August 2018

— 05.09.2018

In August, PYN Elite gained 5.4% primarily supported by VND, HBC and HDB. VN Index advanced 3.5% on energy name GAS and banks. Trading volume remained subdued at $230m/day in August, cf. $350m/day in 1H2018. After all 720 Vietnamese companies finished results reporting, all companies’ net profit grew 29% YoY in 1H2018.

As the crisis in Argentina/Turkey put spotlights on emerging market’s foreign currency debt, we’d like to put Vietnam into perspective. Vietnam’s external debt is around 100 billion USD as of 2017 (48% of GDP). However, unlike many emerging countries whose external debt are mainly bonds and commercial bank loans, approximately half of Vietnam’s external debt
are preferential loans from multilateral/bilaterally institutions, such as World Bank, ADB, IMF and JICA, to finance its infrastructure projects. According to World Bank, on average, such loans have interest rate of only 1.2% and maturity of 30 years. Currency-wise, 50% of Vietnam’s external debt is denominated in US dollars, 27% in Japanese Yen, and the rest in SDR and Euro. In addition, the short-term external debt amounts to 17 billion, and is sufficiently covered by its foreign reserves which hit new high of $64 billion in May 2018. On the trade front, Vietnam runs a trade surplus of $2.8 billion YTD, supported by strong export growth of 14.5% YoY in 8M2018.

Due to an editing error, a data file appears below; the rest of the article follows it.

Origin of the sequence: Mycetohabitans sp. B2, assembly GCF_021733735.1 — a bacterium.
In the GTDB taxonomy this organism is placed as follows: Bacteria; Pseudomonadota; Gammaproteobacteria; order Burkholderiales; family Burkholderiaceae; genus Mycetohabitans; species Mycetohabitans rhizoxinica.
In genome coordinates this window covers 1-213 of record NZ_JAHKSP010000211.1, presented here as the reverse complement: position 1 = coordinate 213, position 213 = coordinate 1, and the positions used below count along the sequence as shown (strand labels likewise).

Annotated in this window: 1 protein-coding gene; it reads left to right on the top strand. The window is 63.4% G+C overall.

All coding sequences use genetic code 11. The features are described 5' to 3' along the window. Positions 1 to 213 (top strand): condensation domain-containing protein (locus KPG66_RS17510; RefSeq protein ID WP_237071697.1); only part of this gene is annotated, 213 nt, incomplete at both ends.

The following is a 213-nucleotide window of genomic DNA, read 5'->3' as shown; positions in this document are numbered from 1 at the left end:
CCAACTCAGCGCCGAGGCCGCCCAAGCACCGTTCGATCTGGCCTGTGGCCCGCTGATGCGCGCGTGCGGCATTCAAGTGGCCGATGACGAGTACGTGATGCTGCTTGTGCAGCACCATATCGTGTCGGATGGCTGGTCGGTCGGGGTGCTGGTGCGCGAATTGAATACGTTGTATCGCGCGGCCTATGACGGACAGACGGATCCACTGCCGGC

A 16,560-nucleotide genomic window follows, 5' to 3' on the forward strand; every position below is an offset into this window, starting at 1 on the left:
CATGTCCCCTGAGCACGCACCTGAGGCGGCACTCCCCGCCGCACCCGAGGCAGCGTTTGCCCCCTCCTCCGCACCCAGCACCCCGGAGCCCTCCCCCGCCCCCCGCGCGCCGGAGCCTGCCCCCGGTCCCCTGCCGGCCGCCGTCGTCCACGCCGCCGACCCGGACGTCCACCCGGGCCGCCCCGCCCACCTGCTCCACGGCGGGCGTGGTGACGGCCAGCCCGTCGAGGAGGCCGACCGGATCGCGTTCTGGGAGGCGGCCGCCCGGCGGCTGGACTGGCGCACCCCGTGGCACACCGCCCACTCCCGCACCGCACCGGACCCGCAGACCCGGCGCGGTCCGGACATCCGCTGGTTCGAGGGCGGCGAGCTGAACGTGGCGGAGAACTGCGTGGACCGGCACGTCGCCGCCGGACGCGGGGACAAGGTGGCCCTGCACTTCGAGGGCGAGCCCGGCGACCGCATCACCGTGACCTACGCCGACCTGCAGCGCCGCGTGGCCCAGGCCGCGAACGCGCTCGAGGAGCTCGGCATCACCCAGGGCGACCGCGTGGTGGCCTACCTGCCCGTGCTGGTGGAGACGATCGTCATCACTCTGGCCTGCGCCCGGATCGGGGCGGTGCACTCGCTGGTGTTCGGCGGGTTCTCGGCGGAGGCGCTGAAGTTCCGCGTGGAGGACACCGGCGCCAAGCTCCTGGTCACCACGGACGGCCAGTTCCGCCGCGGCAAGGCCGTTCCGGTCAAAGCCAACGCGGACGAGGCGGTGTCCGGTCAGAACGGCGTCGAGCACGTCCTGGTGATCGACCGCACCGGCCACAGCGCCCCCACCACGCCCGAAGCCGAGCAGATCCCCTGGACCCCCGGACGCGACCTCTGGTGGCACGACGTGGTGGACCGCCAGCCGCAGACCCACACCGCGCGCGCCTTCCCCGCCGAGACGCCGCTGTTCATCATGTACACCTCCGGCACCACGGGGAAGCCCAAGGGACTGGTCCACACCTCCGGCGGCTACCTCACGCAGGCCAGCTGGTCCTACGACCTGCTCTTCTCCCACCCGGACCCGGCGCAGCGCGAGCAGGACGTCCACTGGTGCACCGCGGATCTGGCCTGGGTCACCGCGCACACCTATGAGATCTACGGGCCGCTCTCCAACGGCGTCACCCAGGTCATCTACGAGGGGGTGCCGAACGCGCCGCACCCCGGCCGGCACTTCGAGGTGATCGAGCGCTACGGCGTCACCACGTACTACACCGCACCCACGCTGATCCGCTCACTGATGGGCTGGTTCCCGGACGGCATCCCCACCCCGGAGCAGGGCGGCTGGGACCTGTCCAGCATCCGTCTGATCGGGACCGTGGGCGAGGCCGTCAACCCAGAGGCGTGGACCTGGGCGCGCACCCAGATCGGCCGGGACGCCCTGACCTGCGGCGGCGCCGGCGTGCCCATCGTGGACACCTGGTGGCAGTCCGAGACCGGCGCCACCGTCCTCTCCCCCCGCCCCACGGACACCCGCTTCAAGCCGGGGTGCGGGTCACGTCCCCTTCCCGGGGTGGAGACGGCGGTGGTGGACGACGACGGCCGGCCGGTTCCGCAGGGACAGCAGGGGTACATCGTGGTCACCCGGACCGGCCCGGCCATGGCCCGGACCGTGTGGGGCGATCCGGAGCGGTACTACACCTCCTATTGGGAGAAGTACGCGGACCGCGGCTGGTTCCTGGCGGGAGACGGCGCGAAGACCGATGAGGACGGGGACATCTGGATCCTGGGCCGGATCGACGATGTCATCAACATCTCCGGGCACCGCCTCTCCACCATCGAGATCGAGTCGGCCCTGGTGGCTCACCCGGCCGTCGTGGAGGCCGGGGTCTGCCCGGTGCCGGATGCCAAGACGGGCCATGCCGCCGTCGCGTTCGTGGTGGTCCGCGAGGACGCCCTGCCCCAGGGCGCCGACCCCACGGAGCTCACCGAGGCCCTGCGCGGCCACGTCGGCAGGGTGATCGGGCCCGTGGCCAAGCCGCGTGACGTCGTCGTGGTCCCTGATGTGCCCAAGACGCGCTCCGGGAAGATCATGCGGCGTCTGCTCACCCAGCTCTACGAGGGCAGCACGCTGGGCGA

Domestically, the State Bank of Vietnam takes a slightly cautious stance on credit growth. In previous years, SBV usually grant credit growth quota for each banks at the beginning of the year, and extend quota to certain banks in the second half. This month, amid inflation concerns, SBV decided not to approve quota extension to any banks (except special case strong banks acquiring weak banks, e.g. HDB acquiring PGB). We consider SBV stance sensible. And we also think net interest margin expansion and fee income activities contribute to banks’ profit more than credit growth alone.

HDB expects to get regulatory approval of PGBANK merger by mid-September. We believe this provides a share price catalyst, as the merger meets the credit quota exception condition set out by SBV. Post-merger, HDB is able to grow credit by40%, in sharp contrasts with most peers who are capped at below 15%.

Macro: Retail sales +11.2% YoY. Industrial Production +11.2%. International Tourists +22.8%. Moody’s upgrade Vietnam’s sovereign ratings.

PYN Elite Review Aug 2018.pdf